Additional medical and defence staff at airport and facilities
Auckland, June 28, 2020
Housing Minister Dr Megan Woods has announced a series of measures which she said would strengthen the existing Managed Isolation and Quarantine System for New Zealanders arriving from overseas.
The move followed a review commissioned by the government about ten days ago on the face of public criticism that the procedures followed for managed isolation and quarantine were lax and inadequate.
The government was also attacked for lethargy in testing.
Dr Woods, who has been placed in additional charge of Managed Isolation and Quarantine, said that a review found that the existing system was ‘not broken but needed additional resources to respond to the increasing demands.’
Increasing Covid-19 cases
Hundreds of New Zealanders- citizens and permanent residents- have returned home on special flights during the past five weeks and hundreds more are expected in July and August. Since most of the arriving New Zealanders are from countries which have high incidence of Covid-19, the number of cases has also been rising.
As of today, there are 20 active cases. One person is in hospital.
Dr Woods said that there was no playbook for Covid-19.
“We are one of only a handful of countries in the world to require managed isolation at the border with compulsory testing, making our system one of the strictest globally. The report shows how we can strengthen the managed isolation system, reduce the room for error and continue to keep Covid-19 at the border and out of our communities,” she said.
Additional Defence, Medical staff
She said that the Health Ministry will increase the number of clinical and non-clinical staff including nurses at each facility to ensure that health checks, testing and other health services are consistently delivered to the standards required.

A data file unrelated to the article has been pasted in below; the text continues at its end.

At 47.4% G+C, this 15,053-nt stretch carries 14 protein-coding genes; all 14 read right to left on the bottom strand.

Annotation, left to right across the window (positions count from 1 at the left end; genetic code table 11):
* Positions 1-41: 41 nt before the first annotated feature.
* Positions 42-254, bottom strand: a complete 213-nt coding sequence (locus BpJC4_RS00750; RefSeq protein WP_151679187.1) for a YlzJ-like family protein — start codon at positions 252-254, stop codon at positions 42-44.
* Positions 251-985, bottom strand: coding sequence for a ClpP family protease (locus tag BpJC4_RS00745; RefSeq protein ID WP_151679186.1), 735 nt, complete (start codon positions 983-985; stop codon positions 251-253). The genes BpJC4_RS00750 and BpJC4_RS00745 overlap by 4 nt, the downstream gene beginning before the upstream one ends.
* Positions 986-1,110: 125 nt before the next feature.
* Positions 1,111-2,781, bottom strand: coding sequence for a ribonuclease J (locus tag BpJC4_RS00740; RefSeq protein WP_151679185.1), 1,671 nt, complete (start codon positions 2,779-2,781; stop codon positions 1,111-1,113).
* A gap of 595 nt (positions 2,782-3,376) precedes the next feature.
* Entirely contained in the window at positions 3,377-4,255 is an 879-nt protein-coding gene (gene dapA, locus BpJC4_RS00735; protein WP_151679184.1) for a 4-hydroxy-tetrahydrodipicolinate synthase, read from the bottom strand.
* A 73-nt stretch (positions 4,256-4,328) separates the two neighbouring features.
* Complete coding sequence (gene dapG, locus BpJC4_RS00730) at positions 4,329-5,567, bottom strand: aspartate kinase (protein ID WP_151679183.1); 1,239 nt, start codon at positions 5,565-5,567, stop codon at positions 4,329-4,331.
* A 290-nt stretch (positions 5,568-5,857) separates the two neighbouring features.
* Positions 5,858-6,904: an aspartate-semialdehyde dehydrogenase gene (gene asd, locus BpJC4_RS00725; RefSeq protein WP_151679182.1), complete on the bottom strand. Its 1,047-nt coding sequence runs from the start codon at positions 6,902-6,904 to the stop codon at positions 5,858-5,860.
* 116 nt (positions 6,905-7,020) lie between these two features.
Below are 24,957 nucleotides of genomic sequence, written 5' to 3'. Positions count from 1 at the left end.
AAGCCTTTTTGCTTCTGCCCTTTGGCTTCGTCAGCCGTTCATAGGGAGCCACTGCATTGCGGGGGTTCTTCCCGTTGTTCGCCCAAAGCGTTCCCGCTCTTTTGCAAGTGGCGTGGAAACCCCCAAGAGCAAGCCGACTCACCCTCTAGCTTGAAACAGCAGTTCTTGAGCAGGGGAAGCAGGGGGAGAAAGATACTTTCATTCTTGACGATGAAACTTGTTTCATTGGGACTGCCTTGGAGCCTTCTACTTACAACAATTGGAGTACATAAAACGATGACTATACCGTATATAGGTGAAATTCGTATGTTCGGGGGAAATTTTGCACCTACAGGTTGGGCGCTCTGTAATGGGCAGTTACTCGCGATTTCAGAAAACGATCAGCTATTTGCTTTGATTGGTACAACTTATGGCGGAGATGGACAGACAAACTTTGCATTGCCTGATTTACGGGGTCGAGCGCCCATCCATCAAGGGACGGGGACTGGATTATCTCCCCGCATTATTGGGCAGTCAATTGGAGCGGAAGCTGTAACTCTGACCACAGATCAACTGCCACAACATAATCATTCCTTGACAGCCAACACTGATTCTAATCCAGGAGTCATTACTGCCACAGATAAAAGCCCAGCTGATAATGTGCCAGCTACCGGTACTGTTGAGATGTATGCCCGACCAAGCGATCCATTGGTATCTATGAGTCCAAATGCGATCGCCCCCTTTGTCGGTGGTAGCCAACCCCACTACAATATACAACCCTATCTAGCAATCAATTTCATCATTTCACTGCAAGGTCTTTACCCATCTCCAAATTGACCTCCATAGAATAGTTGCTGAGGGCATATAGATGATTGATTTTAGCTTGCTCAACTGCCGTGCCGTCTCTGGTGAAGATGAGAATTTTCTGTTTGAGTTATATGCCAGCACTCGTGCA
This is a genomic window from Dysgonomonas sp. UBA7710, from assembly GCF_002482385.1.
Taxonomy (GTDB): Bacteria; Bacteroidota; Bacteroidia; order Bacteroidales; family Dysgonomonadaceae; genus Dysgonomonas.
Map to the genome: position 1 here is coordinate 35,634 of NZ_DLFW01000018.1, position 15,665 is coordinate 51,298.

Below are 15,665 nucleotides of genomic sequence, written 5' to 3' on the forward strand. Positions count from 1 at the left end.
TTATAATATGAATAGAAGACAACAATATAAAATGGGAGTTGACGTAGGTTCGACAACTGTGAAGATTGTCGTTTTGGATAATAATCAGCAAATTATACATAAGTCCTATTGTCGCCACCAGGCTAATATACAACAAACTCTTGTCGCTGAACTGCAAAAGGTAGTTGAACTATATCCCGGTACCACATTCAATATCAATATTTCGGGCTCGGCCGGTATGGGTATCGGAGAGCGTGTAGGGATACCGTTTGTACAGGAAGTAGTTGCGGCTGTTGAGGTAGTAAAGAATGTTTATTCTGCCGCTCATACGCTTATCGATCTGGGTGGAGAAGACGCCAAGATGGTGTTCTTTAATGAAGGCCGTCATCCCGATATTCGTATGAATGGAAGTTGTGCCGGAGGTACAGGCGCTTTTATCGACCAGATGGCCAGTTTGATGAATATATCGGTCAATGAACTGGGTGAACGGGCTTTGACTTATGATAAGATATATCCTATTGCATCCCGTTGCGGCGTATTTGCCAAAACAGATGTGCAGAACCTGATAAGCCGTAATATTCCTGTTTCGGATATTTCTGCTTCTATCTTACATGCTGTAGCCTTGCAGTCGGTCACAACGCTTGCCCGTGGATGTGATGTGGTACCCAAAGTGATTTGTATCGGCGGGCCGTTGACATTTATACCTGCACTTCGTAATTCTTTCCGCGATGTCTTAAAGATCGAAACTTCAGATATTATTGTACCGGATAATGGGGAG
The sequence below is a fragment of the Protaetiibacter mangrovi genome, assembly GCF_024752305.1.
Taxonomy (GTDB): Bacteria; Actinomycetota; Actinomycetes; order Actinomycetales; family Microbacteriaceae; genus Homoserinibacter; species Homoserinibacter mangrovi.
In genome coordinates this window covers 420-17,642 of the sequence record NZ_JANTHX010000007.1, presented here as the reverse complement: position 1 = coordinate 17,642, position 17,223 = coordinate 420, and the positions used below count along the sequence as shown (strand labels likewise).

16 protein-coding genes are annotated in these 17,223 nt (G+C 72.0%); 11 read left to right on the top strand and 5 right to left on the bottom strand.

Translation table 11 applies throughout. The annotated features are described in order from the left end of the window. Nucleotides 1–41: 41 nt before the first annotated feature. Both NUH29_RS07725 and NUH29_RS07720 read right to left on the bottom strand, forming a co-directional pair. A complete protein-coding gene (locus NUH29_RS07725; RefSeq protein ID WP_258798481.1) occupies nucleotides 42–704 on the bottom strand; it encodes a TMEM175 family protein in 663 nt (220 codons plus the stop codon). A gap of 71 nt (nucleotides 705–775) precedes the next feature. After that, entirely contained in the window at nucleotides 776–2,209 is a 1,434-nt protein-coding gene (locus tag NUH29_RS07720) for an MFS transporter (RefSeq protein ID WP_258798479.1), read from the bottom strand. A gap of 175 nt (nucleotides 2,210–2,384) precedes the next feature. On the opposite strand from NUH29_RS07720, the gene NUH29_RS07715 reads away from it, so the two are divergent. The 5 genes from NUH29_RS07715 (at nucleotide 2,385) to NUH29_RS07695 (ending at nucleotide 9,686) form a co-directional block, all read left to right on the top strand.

“This will see the introduction of a dedicated model of care to service the wide-ranging public health, physical health and mental health needs of people returning to New Zealand in the facilities. Service standards will be incorporated into a proposed regulatory framework and will be subject to review,” Dr Woods said.
Air Commodore Darryn Webb, who is leading the Defence team, said that significant changes have been introduced and work is underway to address other issues raised in the report.
As of today, there are 168 New Zealand Defence Force personnel across 21 facilities providing round-the-clock coverage. There are also more government and defence staff across the end-to-end system. This increased resourcing has had an immediate impact on the ground in terms of making sure our people are well supported to carry out their roles and ensure the safe transfer of returnees into managed isolation,” he said.
Mr Webb said that the increase in resourcing will form the backbone of further changes that are being made to ensure the system is robust and fit-for-purpose.
“We have also increased oversight of the transfer of returnees from aircraft through to Managed Isolation and Quarantine facilities so that they are escorted by government staff,” he said.
List of improvements
Other improvements include (a) Increased security for transferring returnees to managed isolation facilities (b) Standardisation of procedures across all facilities (c) Introduction of better information for returnees, from flight boarding through to entry into New Zealand and their exit from Managed Isolation (d) Better information to communities where those facilities are located (e) Strengthening of demand forecasting, reporting functions and coordination between agencies.